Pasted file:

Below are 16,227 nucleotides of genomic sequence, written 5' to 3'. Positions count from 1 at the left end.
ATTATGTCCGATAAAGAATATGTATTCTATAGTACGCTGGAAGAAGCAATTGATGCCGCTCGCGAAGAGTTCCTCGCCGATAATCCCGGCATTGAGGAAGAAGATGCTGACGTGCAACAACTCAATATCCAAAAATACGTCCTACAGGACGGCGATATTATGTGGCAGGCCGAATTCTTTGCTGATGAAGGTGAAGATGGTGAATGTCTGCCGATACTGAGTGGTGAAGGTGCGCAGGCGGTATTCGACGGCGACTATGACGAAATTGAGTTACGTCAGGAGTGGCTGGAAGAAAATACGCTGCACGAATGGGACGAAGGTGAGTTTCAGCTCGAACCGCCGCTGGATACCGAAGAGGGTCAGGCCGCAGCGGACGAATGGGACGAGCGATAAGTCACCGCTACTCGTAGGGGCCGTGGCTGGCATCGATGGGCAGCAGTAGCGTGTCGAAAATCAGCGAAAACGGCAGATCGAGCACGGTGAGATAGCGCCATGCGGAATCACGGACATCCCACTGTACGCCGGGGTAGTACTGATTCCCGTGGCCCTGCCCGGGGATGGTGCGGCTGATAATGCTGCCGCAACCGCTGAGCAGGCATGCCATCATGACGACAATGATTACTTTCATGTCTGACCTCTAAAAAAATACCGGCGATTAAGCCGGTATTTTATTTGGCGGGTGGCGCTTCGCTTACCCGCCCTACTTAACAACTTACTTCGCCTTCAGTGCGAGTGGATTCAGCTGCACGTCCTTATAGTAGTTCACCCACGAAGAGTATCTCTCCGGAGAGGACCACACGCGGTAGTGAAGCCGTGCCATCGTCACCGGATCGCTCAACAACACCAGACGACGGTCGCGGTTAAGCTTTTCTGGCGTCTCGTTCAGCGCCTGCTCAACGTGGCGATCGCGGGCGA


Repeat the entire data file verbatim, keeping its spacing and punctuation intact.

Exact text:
Below are 16,227 nucleotides of genomic sequence, written 5' to 3'. Positions count from 1 at the left end.
ATTATGTCCGATAAAGAATATGTATTCTATAGTACGCTGGAAGAAGCAATTGATGCCGCTCGCGAAGAGTTCCTCGCCGATAATCCCGGCATTGAGGAAGAAGATGCTGACGTGCAACAACTCAATATCCAAAAATACGTCCTACAGGACGGCGATATTATGTGGCAGGCCGAATTCTTTGCTGATGAAGGTGAAGATGGTGAATGTCTGCCGATACTGAGTGGTGAAGGTGCGCAGGCGGTATTCGACGGCGACTATGACGAAATTGAGTTACGTCAGGAGTGGCTGGAAGAAAATACGCTGCACGAATGGGACGAAGGTGAGTTTCAGCTCGAACCGCCGCTGGATACCGAAGAGGGTCAGGCCGCAGCGGACGAATGGGACGAGCGATAAGTCACCGCTACTCGTAGGGGCCGTGGCTGGCATCGATGGGCAGCAGTAGCGTGTCGAAAATCAGCGAAAACGGCAGATCGAGCACGGTGAGATAGCGCCATGCGGAATCACGGACATCCCACTGTACGCCGGGGTAGTACTGATTCCCGTGGCCCTGCCCGGGGATGGTGCGGCTGATAATGCTGCCGCAACCGCTGAGCAGGCATGCCATCATGACGACAATGATTACTTTCATGTCTGACCTCTAAAAAAATACCGGCGATTAAGCCGGTATTTTATTTGGCGGGTGGCGCTTCGCTTACCCGCCCTACTTAACAACTTACTTCGCCTTCAGTGCGAGTGGATTCAGCTGCACGTCCTTATAGTAGTTCACCCACGAAGAGTATCTCTCCGGAGAGGACCACACGCGGTAGTGAAGCCGTGCCATCGTCACCGGATCGCTCAACAACACCAGACGACGGTCGCGGTTAAGCTTTTCTGGCGTCTCGTTCAGCGCCTGCTCAACGTGGCGATCGCGGGCGA